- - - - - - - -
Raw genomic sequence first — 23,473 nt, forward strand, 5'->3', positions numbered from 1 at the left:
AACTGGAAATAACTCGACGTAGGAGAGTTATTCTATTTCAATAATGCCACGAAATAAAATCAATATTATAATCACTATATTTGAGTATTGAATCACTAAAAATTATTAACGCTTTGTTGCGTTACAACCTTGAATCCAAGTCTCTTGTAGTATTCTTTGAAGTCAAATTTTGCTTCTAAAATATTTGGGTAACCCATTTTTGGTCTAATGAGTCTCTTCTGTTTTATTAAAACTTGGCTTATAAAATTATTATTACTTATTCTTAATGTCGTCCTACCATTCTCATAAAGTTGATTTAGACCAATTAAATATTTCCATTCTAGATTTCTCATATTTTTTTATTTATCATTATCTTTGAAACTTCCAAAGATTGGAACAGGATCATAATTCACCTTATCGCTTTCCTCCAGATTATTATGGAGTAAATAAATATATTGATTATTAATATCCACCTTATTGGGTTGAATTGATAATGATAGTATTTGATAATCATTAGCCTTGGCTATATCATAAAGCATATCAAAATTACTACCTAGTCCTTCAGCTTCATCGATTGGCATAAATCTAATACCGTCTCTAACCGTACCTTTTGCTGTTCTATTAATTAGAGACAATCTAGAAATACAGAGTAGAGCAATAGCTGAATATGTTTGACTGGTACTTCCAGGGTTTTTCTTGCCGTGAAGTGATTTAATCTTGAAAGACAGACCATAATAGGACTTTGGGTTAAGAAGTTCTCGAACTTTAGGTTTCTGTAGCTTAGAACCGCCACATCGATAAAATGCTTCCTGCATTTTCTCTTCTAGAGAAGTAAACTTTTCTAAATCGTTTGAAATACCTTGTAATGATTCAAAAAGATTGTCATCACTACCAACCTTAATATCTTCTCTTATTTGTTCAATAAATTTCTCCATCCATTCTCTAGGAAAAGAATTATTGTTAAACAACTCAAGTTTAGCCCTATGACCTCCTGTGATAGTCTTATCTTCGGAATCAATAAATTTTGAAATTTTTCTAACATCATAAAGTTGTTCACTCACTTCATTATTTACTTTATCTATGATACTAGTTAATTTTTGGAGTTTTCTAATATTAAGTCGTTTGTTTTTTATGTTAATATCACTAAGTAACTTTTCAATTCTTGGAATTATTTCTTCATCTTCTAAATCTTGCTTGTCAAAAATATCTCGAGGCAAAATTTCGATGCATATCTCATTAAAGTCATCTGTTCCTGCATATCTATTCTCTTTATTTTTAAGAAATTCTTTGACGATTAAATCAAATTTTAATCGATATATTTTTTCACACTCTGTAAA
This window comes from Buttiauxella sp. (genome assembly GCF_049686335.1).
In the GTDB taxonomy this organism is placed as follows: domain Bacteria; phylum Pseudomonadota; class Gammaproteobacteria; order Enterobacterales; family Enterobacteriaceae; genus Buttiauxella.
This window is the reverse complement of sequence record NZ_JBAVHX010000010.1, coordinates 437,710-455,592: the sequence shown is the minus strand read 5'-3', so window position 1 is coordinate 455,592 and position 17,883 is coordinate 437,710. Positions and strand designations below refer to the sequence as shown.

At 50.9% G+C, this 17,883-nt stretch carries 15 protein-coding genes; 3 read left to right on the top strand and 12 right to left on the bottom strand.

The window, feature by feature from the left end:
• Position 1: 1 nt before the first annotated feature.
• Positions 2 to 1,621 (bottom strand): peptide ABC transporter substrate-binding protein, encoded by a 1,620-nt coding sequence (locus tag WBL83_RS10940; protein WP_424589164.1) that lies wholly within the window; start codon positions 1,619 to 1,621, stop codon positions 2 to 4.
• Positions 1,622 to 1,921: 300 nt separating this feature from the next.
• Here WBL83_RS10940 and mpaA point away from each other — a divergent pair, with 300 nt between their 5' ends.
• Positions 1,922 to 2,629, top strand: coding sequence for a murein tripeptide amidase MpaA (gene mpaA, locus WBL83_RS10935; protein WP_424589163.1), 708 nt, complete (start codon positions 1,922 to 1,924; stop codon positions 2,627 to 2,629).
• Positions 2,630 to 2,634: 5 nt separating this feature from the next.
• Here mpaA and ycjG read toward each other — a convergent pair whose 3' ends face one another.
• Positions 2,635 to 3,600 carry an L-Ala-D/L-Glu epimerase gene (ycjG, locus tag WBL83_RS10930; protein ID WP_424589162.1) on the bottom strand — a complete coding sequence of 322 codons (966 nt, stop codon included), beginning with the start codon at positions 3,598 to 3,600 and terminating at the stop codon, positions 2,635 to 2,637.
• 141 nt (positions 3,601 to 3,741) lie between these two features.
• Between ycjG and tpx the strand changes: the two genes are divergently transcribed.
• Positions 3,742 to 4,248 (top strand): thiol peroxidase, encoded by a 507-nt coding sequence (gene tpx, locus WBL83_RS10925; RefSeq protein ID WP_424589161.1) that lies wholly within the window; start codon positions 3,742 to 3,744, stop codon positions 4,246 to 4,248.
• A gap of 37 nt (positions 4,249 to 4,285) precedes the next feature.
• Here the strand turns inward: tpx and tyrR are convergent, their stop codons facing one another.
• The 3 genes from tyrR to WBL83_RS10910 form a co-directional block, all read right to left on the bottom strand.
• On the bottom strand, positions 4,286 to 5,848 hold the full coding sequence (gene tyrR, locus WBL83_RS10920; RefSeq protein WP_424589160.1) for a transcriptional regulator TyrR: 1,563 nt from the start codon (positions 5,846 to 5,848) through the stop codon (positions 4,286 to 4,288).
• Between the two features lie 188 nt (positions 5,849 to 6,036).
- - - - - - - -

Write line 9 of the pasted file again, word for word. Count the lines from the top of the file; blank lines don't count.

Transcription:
• Positions 2 to 1,621 (bottom strand): peptide ABC transporter substrate-binding protein, encoded by a 1,620-nt coding sequence (locus tag WBL83_RS10940; protein WP_424589164.1) that lies wholly within the window; start codon positions 1,619 to 1,621, stop codon positions 2 to 4.